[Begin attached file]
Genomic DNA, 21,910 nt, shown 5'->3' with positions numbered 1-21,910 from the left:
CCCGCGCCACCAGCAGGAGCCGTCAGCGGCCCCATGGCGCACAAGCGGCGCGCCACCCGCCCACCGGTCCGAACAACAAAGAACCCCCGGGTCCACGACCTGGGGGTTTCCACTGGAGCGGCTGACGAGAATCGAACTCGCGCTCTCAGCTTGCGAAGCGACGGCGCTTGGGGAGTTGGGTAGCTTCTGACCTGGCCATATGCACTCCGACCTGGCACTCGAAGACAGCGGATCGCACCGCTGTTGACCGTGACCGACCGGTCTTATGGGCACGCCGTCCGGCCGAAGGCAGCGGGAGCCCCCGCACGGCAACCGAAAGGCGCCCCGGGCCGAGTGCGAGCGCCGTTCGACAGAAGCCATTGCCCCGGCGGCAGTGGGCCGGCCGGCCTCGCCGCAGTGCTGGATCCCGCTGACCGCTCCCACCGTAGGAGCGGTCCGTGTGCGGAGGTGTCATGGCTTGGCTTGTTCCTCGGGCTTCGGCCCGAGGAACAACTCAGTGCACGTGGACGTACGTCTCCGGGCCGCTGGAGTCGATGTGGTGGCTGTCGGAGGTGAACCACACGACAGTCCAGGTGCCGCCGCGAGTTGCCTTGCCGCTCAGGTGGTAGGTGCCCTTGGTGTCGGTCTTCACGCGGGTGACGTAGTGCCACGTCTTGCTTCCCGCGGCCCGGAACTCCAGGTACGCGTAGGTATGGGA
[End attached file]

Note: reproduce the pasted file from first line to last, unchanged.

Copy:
Genomic DNA, 21,910 nt, shown 5'->3' with positions numbered 1-21,910 from the left:
CCCGCGCCACCAGCAGGAGCCGTCAGCGGCCCCATGGCGCACAAGCGGCGCGCCACCCGCCCACCGGTCCGAACAACAAAGAACCCCCGGGTCCACGACCTGGGGGTTTCCACTGGAGCGGCTGACGAGAATCGAACTCGCGCTCTCAGCTTGCGAAGCGACGGCGCTTGGGGAGTTGGGTAGCTTCTGACCTGGCCATATGCACTCCGACCTGGCACTCGAAGACAGCGGATCGCACCGCTGTTGACCGTGACCGACCGGTCTTATGGGCACGCCGTCCGGCCGAAGGCAGCGGGAGCCCCCGCACGGCAACCGAAAGGCGCCCCGGGCCGAGTGCGAGCGCCGTTCGACAGAAGCCATTGCCCCGGCGGCAGTGGGCCGGCCGGCCTCGCCGCAGTGCTGGATCCCGCTGACCGCTCCCACCGTAGGAGCGGTCCGTGTGCGGAGGTGTCATGGCTTGGCTTGTTCCTCGGGCTTCGGCCCGAGGAACAACTCAGTGCACGTGGACGTACGTCTCCGGGCCGCTGGAGTCGATGTGGTGGCTGTCGGAGGTGAACCACACGACAGTCCAGGTGCCGCCGCGAGTTGCCTTGCCGCTCAGGTGGTAGGTGCCCTTGGTGTCGGTCTTCACGCGGGTGACGTAGTGCCACGTCTTGCTTCCCGCGGCCCGGAACTCCAGGTACGCGTAGGTATGGGA